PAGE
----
What can you do if your mouse is causing neck and shoulder pain
This might appear an odd question but while most people are right handed and put their mouse on the right hand side of the keyboard it doesn’t mean that’s the only position or indeed the best position in which to use it. Try some alternatives
1. Using a mouse on the right hand side
2. Using the mouse on the left hand side of your keyboard
Find out more about setting up the mouse for left handed use before trying it in your left hand. This can be useful even for right handed people who want to reduce the load on their right hand. Don’t forget to allow a couple of weeks to get up to speed with the left hand.
Start / Settings / Control Panel / Mouse /
and on the Buttons Tab tick the box for “Switch primary and secondary buttons”
3.Position the mouse in front of the keyboard.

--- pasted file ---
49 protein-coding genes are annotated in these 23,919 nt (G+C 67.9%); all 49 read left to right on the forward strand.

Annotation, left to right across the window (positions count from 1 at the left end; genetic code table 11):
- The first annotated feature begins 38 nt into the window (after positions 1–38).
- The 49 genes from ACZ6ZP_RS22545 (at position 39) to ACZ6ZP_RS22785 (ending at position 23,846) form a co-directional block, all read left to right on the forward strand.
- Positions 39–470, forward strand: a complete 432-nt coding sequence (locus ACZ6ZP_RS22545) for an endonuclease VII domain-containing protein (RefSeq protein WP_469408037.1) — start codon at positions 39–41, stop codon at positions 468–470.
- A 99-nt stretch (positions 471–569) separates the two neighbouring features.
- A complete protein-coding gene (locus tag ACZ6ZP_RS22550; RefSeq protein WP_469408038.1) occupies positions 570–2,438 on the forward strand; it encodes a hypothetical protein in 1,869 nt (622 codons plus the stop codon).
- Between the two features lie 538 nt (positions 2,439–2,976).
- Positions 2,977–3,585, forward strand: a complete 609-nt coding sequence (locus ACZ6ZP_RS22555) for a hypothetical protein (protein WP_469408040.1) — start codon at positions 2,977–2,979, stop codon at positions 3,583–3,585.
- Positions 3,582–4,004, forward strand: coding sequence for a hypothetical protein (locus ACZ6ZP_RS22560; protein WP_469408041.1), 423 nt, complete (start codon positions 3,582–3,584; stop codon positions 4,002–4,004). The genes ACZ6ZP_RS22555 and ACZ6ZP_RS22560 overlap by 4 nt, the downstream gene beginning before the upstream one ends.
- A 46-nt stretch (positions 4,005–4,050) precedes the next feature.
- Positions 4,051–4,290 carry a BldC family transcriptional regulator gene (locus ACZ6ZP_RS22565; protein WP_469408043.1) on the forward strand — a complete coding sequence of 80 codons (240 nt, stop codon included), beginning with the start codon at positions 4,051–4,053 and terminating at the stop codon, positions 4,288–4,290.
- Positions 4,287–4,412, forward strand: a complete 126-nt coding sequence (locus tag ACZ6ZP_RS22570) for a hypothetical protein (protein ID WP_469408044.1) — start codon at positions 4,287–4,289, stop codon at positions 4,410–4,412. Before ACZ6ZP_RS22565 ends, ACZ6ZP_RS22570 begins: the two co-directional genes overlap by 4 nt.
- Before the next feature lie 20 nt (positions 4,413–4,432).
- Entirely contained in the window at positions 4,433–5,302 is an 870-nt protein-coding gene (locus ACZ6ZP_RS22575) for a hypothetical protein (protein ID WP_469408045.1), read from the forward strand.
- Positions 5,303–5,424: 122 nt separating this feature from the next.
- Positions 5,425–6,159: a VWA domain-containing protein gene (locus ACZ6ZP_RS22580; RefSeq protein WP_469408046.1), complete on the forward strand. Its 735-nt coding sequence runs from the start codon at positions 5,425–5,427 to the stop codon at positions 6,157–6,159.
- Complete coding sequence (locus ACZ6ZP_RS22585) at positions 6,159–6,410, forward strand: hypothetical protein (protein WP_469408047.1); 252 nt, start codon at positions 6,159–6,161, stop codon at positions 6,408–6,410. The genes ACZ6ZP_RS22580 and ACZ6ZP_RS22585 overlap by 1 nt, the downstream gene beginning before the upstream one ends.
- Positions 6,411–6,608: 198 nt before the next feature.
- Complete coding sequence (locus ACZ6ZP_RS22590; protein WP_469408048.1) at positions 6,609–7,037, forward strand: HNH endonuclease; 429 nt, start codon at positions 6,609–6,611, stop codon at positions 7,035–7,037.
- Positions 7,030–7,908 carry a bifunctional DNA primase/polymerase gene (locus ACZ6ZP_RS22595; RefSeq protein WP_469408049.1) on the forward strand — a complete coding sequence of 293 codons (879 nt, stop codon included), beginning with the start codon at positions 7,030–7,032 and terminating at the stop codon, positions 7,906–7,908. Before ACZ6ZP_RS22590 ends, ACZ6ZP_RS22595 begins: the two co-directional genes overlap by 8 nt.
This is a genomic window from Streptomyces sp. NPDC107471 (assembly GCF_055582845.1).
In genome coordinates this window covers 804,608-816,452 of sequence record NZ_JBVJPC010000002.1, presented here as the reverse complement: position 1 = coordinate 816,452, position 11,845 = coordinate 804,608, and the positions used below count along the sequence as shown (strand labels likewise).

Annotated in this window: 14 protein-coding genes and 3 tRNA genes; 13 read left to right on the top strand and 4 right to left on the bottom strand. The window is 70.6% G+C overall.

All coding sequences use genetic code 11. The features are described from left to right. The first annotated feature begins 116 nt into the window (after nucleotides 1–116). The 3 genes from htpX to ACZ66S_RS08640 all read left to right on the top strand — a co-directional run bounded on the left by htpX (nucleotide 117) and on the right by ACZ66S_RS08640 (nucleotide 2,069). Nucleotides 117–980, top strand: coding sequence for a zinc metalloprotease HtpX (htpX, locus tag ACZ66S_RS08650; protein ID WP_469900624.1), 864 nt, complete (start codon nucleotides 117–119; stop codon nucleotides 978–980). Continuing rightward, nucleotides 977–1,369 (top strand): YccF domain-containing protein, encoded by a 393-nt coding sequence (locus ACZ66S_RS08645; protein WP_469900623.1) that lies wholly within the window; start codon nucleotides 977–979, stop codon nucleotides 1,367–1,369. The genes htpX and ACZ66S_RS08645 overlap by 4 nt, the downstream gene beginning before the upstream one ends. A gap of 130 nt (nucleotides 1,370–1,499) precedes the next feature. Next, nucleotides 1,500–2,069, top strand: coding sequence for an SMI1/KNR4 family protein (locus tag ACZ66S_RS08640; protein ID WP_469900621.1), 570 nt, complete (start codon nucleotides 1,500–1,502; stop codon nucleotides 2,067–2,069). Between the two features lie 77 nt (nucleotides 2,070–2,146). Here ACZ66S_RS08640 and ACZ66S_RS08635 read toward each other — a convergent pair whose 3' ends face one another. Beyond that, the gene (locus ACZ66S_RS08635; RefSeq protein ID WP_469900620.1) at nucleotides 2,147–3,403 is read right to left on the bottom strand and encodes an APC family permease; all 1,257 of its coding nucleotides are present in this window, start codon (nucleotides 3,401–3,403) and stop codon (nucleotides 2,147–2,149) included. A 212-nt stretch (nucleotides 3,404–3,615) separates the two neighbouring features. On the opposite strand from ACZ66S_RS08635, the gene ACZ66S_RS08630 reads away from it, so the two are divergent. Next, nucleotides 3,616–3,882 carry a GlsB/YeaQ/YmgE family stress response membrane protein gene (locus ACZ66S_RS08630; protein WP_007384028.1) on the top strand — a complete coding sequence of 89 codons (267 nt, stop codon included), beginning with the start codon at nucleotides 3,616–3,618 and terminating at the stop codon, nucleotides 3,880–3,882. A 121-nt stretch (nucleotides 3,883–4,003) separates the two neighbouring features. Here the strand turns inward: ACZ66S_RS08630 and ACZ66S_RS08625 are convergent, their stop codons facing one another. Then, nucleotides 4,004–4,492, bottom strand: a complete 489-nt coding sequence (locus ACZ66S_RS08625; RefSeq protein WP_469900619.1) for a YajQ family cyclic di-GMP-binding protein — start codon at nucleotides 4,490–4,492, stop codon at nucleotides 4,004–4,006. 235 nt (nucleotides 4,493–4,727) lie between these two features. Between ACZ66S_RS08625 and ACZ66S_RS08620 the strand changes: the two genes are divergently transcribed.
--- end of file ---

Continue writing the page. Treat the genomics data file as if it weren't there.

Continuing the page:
This is an important alternative position but its really only useful if you are using the mouse most of the time. Its not a suitable position if you need to use the text or number pad as you will be reaching across the desk. If. however, you are doing constant mouse work than it can be more comfortable for your neck and shoulder to have your hand closer to your middle than to the side
4.Mixing it up
Sometimes you need to use your mouse at the side of the keyboard, sometimes in your right hand, sometime in your left and at other times it may be sensible to push your keyboard forward out of the way and bring your mouse into the centre of your desk. Play around and see what works for you.
Remember the Three Ps of using a mouse
Position – are you sitting at the right height.
Placement – change your mouse placement
Performance– what are the mouse techniques that can contribute to pain –
• lifting your fingers up,
• gripping tightly,
• flicking etc
And don’t forget to try and use your mouse less by using more shortcut keys.